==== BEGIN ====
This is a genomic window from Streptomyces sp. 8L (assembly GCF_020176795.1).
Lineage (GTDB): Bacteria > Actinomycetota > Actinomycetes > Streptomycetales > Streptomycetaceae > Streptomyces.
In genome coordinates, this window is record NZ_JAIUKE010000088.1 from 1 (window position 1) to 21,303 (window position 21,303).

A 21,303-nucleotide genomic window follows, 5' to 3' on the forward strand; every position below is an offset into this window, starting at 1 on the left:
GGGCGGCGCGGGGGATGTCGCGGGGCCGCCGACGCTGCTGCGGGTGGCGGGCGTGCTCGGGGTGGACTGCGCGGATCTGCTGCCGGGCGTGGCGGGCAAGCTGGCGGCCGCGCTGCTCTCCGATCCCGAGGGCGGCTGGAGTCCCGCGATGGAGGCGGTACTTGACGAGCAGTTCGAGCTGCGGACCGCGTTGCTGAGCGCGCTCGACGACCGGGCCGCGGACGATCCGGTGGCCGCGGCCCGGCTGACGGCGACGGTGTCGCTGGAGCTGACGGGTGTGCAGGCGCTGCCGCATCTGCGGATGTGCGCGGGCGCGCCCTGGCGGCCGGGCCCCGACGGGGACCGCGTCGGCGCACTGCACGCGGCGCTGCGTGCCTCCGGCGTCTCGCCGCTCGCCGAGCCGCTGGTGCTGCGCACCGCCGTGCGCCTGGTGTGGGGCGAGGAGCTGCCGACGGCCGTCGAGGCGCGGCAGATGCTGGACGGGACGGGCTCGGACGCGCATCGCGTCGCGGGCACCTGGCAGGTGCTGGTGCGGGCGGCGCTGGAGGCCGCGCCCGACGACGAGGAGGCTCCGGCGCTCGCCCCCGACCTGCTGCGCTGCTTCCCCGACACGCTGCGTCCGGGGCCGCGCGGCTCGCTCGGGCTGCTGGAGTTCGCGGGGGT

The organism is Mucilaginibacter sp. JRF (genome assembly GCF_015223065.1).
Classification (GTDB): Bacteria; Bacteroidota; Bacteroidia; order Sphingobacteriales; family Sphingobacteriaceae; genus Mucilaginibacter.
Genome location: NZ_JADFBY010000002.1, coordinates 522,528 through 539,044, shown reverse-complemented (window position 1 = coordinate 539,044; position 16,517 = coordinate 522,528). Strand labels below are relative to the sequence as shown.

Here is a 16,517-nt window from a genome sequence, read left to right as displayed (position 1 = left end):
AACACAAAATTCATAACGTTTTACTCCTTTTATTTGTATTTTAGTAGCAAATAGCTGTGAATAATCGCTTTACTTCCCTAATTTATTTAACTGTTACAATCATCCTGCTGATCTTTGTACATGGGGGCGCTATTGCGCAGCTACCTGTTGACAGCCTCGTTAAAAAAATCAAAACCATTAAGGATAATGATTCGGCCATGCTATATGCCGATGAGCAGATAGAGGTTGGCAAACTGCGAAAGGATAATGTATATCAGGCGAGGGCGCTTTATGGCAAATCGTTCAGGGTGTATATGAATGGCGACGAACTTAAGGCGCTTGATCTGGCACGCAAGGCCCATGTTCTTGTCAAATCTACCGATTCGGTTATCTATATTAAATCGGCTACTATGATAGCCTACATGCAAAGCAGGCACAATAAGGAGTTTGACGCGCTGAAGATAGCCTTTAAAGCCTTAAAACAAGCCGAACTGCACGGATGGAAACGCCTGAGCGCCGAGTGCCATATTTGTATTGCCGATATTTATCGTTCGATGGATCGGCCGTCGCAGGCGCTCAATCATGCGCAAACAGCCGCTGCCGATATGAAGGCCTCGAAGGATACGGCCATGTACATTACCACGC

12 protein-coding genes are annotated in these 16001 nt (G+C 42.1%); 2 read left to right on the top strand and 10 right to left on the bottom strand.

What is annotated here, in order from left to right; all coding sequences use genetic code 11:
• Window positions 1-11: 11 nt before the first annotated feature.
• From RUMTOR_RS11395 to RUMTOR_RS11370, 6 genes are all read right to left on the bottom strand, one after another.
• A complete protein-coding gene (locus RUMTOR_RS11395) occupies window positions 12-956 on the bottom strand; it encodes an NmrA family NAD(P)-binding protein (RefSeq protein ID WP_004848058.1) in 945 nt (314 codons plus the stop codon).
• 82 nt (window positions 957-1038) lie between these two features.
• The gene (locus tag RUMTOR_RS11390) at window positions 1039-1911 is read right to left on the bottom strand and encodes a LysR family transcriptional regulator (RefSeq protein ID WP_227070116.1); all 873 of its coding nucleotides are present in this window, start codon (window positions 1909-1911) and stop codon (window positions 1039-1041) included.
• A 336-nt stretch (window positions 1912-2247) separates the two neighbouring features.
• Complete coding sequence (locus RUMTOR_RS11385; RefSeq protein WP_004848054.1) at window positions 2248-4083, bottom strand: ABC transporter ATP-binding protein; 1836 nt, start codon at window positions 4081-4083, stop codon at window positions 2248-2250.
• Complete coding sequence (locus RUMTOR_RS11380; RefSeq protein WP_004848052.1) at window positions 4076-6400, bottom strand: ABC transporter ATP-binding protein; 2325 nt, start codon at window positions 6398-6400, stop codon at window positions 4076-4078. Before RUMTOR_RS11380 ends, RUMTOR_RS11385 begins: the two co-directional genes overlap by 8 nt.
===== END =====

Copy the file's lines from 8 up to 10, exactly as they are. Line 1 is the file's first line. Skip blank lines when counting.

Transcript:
Genome location: NZ_JADFBY010000002.1, coordinates 522,528 through 539,044, shown reverse-complemented (window position 1 = coordinate 539,044; position 16,517 = coordinate 522,528). Strand labels below are relative to the sequence as shown.

Here is a 16,517-nt window from a genome sequence, read left to right as displayed (position 1 = left end):
AACACAAAATTCATAACGTTTTACTCCTTTTATTTGTATTTTAGTAGCAAATAGCTGTGAATAATCGCTTTACTTCCCTAATTTATTTAACTGTTACAATCATCCTGCTGATCTTTGTACATGGGGGCGCTATTGCGCAGCTACCTGTTGACAGCCTCGTTAAAAAAATCAAAACCATTAAGGATAATGATTCGGCCATGCTATATGCCGATGAGCAGATAGAGGTTGGCAAACTGCGAAAGGATAATGTATATCAGGCGAGGGCGCTTTATGGCAAATCGTTCAGGGTGTATATGAATGGCGACGAACTTAAGGCGCTTGATCTGGCACGCAAGGCCCATGTTCTTGTCAAATCTACCGATTCGGTTATCTATATTAAATCGGCTACTATGATAGCCTACATGCAAAGCAGGCACAATAAGGAGTTTGACGCGCTGAAGATAGCCTTTAAAGCCTTAAAACAAGCCGAACTGCACGGATGGAAACGCCTGAGCGCCGAGTGCCATATTTGTATTGCCGATATTTATCGTTCGATGGATCGGCCGTCGCAGGCGCTCAATCATGCGCAAACAGCCGCTGCCGATATGAAGGCCTCGAAGGATACGGCCATGTACATTACCACGC